The New York state legislature approved a bill called the Gender Expression Non-Discrimination Act. It would ban employer discrimination based on gender identity or expression, and the governor of the state is expected to sign it into law. The law seeks to provide greater protections for transgender individuals and others who don't conform to gender norms. If the law does pass, New York would become at least the 22nd state to offer such protection.
Workers at some of the best-known technology companies in New York and across the country are taking action to pressure these firms on how they deal with employee complaints. One group of Google workers launched a social media campaign on Jan. 15, in which they posted on Instagram and Twitter urging a change in corporate policy on workplace harassment cases. The campaign focuses particularly on forced arbitration agreements, clauses found in employment contracts that bar employees from filing a court action against the companies they work for over disputes that emerge in the workplace.
New York readers may be interested to learn that the newly Democrat-led House of Representatives passed new employment protections for LGBTQ staff and job applicants on Jan. 3. The new rules, which were part of a larger bill of regulations, will govern the freshly-convened 116th Congress for the next two years.
While women are far more likely to suffer sexual harassment and workplace discrimination on the job in New York, men can also be victimized at work. A former labor analyst at Disney Cruise Line has filed a lawsuit against the company, saying that his female manager bullied him about his age, engaged in inappropriate and unwanted conversations about her sex life with other employees and refused to promote him. The man says that he faced both sex and age discrimination on the job, a situation that may be statistically uncommon but can be equally damaging on an individual level.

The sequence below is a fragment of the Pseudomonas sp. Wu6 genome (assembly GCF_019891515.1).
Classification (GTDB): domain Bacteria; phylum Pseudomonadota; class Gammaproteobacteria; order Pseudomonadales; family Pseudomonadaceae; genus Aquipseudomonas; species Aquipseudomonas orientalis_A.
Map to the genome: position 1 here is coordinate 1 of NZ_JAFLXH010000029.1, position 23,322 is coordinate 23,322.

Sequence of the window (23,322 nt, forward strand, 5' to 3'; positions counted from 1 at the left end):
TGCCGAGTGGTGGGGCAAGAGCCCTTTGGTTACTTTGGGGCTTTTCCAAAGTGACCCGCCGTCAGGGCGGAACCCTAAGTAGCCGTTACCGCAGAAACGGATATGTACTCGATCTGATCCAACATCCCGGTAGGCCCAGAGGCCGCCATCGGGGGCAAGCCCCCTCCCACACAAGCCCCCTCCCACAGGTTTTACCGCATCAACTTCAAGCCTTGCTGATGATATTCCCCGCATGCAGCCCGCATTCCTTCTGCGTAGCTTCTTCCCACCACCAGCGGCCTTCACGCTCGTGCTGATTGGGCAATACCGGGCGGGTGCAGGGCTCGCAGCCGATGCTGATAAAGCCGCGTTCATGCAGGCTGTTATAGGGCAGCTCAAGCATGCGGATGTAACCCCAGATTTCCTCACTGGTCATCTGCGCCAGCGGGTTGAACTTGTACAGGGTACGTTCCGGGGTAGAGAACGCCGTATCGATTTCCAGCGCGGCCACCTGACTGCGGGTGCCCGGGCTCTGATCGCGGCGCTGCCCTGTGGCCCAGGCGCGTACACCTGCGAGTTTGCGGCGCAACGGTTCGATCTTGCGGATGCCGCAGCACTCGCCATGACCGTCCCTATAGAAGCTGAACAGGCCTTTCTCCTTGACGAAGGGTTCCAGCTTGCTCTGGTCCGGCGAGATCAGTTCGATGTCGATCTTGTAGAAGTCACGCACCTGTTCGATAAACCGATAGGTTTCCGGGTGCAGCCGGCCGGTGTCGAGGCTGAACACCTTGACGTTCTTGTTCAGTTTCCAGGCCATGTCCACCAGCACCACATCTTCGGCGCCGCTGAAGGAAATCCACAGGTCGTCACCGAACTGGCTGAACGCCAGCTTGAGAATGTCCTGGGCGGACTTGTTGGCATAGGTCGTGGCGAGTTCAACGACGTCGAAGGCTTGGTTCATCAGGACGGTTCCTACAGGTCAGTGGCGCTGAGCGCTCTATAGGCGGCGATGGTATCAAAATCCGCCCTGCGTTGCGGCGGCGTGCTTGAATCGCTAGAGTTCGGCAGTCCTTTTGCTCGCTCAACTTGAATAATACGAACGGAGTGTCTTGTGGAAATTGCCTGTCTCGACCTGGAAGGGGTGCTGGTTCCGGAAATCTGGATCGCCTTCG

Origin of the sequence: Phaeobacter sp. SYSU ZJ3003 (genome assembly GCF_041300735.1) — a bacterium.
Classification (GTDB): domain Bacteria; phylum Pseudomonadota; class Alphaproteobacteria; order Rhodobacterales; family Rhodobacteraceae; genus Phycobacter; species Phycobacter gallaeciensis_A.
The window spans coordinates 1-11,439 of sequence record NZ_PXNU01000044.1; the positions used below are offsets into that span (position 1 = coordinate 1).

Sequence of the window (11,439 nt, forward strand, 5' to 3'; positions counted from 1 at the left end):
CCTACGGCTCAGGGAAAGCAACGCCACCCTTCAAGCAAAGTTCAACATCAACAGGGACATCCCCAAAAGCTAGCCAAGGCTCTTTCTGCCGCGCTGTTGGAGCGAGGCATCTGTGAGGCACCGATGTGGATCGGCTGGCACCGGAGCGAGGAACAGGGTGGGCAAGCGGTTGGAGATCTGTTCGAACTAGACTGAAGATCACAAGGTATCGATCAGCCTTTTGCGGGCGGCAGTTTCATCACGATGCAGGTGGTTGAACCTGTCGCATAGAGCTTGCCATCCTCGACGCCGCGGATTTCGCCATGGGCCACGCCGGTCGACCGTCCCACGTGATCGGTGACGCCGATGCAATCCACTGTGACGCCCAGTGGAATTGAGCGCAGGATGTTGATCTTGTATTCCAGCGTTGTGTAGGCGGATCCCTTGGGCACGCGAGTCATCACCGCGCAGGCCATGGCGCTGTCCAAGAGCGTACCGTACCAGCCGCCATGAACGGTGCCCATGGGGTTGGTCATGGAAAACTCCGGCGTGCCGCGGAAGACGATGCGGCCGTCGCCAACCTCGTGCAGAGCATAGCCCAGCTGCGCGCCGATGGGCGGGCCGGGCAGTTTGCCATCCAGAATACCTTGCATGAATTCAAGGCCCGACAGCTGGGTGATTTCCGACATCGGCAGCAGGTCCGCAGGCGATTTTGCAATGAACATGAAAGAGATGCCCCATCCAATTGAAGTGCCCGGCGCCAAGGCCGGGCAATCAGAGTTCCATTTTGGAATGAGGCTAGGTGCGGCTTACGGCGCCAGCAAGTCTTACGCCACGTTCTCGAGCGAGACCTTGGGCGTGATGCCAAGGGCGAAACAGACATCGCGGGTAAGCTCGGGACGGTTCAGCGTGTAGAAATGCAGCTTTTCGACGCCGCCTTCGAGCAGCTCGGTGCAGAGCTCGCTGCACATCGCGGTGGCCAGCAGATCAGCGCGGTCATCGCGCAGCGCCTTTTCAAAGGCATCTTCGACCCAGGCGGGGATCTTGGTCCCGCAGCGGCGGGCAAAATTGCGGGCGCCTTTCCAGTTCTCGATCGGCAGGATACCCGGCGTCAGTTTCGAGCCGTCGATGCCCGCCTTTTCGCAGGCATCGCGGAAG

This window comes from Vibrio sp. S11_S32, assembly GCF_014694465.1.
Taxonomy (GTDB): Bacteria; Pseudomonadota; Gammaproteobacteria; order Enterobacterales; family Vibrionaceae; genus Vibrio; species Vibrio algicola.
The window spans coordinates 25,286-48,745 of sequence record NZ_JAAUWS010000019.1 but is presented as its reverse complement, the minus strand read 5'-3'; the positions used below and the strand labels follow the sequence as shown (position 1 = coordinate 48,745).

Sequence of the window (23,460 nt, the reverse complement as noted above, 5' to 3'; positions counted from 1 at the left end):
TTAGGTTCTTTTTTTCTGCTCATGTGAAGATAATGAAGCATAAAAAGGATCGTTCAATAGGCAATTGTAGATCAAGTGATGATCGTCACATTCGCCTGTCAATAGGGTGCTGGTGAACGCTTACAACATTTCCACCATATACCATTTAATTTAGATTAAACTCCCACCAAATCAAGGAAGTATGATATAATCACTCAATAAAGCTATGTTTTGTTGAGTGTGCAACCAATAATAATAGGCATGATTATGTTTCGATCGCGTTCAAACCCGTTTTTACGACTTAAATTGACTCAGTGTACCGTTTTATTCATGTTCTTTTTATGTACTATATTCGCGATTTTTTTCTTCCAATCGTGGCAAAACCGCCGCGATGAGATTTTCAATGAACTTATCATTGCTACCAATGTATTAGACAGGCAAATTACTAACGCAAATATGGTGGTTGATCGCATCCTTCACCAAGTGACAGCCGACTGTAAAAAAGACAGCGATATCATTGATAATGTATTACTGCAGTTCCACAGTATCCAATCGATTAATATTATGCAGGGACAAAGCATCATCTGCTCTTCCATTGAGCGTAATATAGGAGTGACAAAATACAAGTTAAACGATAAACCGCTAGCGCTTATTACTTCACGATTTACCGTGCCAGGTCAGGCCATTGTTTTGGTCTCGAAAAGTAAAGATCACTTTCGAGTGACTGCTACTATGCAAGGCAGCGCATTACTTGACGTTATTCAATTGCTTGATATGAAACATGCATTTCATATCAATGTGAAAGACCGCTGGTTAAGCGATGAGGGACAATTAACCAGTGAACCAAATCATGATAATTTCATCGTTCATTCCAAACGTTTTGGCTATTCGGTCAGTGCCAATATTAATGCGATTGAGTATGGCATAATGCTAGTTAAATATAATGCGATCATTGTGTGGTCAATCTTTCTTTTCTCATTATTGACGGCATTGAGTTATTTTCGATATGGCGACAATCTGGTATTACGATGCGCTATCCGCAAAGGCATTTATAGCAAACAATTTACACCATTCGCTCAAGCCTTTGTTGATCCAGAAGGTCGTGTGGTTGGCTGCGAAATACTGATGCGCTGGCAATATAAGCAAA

In a study published in 2017 in JAMA, roughly one-third of physicians who are mothers say that they face discrimination at work. This is despite the fact that being a doctor is one of the most prestigious jobs that New York and other workers can hold. The research looked at 947 responses to a survey posted in a Facebook group in 2016. Among the issues that the participants cited included a lack of support while pregnant and less pay compared to their colleagues.
A former employee of Facebook has made statements claiming that the social media giant failed to stop discriminatory behavior against black users and employees. People who use Facebook in New York might be interested in the details of the situation, which raises employment discrimination issues. The former employee publicly posted an internal Facebook memo he had written, calling out the company for removing posts by black people who were speaking out against racism.
Employees in New York are protected against workplace discrimination based on sexual orientation or gender identity, but this is not the case everywhere. The Supreme Court may rule on several cases that deal with LGBT worker rights on a national level. Specifically, the rulings would cover protections offered by Title VII of the Civil Rights Act of 1964.
African Americans looking for work in New York and around the country still face the same amount of racism they faced 25 years ago, according to a meta-analysis of workplace discrimination studies. The analysis was published in the journal Proceedings of the National Academy of Sciences of the United States of America.
According to the National Alliance on Mental Health, almost 20 percent of adults in New York and the rest of the country exhibit some type of mental illness in any given year. This means that 43.8 million adults in America suffer from PTSD, anxiety, depression or more.
People in New York who work at Walmart might be aware that on Sept. 21, the Equal Employment Opportunity Commission filed a lawsuit against the company alleging that it would not make accommodations for a pregnant worker and that this violated the law. The lawsuit is in connection with a Walmart warehouse in Wisconsin where several pregnant women said they were not permitted to participate in a program that allowed lighter duties for some workers.